**Simple Harmonic Motion** (SHM) is a type of periodic motion that occurs when a **restoring force** proportional to the displacement from the equilibrium position acts on an object. In other words, it is a special form of oscillatory or vibratory motion that **repeats itself** over time.

**Key Characteristics of Simple Harmonic Motion**

**Periodic Motion:**It repeats itself at regular intervals of time.**Restoring Force:**The restoring force is directly proportional to the displacement from the equilibrium position. It acts in the opposite direction to the displacement, trying to bring the object back towards the equilibrium position.**Equilibrium Position:**The position at which the object experiences no net force and is at rest is called the equilibrium position. In the absence of external forces, the object would stay at this position.**Frequency and Period:**The frequency (f) is the number of oscillations per unit time, measured in Hertz (Hz), and the period (T) is the time it takes for one complete oscillation.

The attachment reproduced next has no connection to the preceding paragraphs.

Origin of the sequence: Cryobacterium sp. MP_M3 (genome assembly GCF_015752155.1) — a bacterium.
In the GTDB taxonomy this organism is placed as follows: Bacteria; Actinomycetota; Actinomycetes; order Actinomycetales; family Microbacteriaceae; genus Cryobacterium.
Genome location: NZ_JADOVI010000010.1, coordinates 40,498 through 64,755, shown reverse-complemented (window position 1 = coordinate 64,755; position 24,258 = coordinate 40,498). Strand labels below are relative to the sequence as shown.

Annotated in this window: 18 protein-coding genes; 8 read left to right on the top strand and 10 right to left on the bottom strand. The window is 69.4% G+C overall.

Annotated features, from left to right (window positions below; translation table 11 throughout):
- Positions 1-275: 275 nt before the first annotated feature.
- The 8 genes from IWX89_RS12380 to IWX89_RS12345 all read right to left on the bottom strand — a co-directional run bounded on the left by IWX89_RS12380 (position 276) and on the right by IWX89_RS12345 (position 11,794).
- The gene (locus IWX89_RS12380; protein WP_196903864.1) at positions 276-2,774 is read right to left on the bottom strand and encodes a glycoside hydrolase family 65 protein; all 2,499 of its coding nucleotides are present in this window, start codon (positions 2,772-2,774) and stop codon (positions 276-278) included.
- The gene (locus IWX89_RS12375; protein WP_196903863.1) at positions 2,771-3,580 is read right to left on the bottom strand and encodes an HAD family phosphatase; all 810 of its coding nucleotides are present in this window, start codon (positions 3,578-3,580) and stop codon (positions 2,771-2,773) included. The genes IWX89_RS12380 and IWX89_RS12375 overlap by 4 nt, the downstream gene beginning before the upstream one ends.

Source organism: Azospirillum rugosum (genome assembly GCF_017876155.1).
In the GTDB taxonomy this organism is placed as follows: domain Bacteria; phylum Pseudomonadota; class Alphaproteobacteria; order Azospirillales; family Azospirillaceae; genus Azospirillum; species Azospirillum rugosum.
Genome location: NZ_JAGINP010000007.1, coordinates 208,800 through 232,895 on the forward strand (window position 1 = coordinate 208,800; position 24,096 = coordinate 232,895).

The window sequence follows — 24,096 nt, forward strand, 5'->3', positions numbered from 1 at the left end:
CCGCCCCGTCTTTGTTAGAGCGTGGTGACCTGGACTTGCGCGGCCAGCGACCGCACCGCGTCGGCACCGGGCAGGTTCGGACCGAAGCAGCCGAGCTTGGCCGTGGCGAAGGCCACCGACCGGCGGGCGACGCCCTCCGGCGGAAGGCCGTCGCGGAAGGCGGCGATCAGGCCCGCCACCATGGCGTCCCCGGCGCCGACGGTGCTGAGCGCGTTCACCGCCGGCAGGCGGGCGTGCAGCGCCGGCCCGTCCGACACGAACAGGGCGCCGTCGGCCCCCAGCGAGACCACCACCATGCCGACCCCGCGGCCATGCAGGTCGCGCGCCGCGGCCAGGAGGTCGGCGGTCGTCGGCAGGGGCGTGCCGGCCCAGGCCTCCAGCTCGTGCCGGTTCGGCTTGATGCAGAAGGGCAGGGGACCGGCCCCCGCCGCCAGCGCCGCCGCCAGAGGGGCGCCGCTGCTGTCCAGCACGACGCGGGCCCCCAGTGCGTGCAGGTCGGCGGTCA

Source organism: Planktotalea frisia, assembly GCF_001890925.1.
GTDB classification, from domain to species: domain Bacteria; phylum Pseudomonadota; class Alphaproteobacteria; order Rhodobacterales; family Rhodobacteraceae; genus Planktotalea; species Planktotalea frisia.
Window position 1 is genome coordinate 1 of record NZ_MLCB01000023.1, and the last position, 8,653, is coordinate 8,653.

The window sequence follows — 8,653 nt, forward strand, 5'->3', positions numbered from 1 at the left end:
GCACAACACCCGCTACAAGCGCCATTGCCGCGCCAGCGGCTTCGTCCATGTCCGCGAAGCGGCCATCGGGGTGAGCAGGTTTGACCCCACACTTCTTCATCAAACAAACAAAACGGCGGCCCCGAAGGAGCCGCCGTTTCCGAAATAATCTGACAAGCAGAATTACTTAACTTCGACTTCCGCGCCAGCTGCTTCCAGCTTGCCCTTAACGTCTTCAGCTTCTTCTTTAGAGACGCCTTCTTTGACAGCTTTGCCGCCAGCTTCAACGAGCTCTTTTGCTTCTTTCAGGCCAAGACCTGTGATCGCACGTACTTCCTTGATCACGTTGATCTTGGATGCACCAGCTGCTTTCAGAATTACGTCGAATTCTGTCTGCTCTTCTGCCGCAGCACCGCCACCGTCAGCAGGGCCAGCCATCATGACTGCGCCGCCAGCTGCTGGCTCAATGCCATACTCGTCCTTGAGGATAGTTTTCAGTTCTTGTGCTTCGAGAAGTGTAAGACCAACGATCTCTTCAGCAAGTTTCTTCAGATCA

They are inversely related: f = 1/T.**Amplitude:**The maximum displacement of the object from the equilibrium position is called the amplitude.**Examples of Simple Harmonic Motion:**- A mass-spring system: A mass attached to a spring exhibits simple harmonic motion when displaced from its equilibrium position.
- A pendulum: A simple pendulum, when displaced and released, undergoes such situation

The mathematical representation of this motion can be expressed using trigonometric functions. For an object in simple harmonic motion with displacement $x$ from the equilibrium position, the equation is often given by:

$x(t)=A⋅cos(ωt+ϕ)$

Where:

- $A$ is the amplitude (maximum displacement),
- $ω$ is the angular frequency ($ω=2πf$),
- $t$ is time,
- $ϕ$ is the phase constant.

Simple Harmonic Motion is a fundamental concept in physics and applies to various natural phenomena, including sound waves, light waves, and mechanical vibrations. It provides a mathematical framework for understanding and describing periodic motion in diverse physical systems.